The Japanese slave in South Africa

A Japanese slave in South Africa? It cannot be proven beyond any doubt, but it's possible.
Here's the story. South Africa – or rather the old Cape Colony – was built with the help of slaves captured by the Dutch East India Company and taken to the Dutch settlement at the Cape of Good Hope (modern-day Cape Town).
These slaves were mostly from the Indian Ocean, which was the main trading domain of the Dutch East India Company. Whereas the United States had mainly black slaves, the Dutch slave colony was a cosmopolitan collection that could be divided in four equal parts: Africa, Madagascar, the Indian sub-continent and the East Indies.
If you look at the Cape's old records, you'll find references to a mysterious man called Anthonij van Bengal de Later van Japan. It is possible that he was born in Japan and taken to the Dutch base Dejima near Nagasaki in the 1600s. There he became the slave of a man called Zacharias Wagenaar, who worked at Dejima from 1656 to 1659. When Wa…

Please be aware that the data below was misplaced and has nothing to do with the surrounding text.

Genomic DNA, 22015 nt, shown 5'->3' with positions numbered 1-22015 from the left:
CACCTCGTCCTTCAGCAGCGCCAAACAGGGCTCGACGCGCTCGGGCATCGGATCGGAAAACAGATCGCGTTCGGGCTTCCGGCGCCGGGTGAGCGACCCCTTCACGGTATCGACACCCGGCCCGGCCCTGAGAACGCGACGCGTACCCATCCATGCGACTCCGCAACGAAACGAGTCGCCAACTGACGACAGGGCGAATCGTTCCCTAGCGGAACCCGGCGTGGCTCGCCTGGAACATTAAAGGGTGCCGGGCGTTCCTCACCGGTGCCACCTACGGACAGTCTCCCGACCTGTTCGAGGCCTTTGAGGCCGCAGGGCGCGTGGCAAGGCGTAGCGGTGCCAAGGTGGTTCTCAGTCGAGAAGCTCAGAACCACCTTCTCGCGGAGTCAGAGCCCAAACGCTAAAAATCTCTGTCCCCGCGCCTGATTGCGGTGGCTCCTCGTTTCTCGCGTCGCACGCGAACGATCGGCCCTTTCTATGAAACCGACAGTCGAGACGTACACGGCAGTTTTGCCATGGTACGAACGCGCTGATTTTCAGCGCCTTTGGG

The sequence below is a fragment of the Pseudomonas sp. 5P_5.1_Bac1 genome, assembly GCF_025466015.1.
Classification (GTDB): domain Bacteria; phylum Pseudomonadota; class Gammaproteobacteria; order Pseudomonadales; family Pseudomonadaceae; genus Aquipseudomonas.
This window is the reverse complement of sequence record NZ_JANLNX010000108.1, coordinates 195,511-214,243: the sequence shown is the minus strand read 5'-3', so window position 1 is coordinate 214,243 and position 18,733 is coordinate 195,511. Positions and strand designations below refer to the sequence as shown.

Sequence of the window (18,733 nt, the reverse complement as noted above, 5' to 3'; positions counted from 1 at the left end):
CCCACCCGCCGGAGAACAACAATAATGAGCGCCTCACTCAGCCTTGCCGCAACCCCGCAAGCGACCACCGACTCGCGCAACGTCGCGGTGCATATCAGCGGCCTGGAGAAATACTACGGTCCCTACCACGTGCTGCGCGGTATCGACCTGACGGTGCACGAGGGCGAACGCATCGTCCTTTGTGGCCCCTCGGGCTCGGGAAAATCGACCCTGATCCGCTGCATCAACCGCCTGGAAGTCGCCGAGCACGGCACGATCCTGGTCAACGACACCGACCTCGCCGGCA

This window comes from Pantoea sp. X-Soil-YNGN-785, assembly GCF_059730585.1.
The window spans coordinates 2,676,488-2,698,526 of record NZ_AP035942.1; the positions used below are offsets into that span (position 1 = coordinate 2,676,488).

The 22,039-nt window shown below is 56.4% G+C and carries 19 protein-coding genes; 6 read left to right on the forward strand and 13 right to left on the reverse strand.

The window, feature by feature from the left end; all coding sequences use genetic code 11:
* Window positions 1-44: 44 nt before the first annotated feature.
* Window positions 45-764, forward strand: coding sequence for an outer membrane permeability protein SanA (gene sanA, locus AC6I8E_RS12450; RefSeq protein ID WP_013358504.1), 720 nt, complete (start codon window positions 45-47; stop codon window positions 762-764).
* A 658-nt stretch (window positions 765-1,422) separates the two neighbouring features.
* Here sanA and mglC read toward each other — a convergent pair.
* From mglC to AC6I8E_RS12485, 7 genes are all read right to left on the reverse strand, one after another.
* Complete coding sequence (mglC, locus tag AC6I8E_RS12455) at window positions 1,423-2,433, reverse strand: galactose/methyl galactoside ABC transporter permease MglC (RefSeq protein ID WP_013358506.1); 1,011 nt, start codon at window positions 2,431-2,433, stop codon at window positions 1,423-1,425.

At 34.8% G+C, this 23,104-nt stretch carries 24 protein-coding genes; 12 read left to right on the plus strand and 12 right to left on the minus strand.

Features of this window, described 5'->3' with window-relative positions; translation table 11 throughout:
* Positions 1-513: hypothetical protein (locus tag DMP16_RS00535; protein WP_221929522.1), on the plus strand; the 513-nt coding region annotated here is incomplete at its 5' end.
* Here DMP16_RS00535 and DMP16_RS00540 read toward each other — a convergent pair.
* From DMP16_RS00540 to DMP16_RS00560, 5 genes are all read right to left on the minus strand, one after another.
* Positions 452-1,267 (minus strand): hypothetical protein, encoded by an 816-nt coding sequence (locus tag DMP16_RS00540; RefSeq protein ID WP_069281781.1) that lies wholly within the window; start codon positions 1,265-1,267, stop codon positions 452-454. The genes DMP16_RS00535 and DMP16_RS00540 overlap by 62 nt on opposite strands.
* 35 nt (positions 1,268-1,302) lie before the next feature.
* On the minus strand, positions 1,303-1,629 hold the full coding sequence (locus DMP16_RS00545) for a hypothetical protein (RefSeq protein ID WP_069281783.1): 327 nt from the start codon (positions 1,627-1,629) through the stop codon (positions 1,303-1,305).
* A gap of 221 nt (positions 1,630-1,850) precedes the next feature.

The colour of summer

I haven't changed my blog colour for a long time, so here we go: I've used "willow colour" (柳色, yanagi-iro) for the background and "thousand years green" (千歳緑, chitose-midori) for the titles. I happen to think green isn't the best colour for a blog, but it's mid-summer, so what the heck.

Wisdom from a tree

If you can't get through it, go around it.

The brain-obliterating month of August

Today it's August 1st, the start of the energy-sapping, spirit-draining, feet-killing, backbone-demolishing, courage-shattering, hope-destroying, brain-obliterating month of ruthless, savage, searing heat. We've been lucky so far: typhoons and heavy rain have given us remarkably cool weather. It cannot last.
Soon everybody's standard greeting will be not hallo, but a reference to the heat. "Atsui desu ne!" ("It's hot, isn't it?") When summer is over, some inexplicable communication via osmosis takes place and suddenly, without warning and for no apparent reason, everybody says, "Samui desu ne!" ("It's cold, isn't it?") Please note that it's either very hot or very cold, that this amazing transition takes place overnight, and that everybody changes at exactly the same moment like a flock of birds swerving in the same direction. One day it's "atsui" at 22 degrees and the next day it's "samui&qu…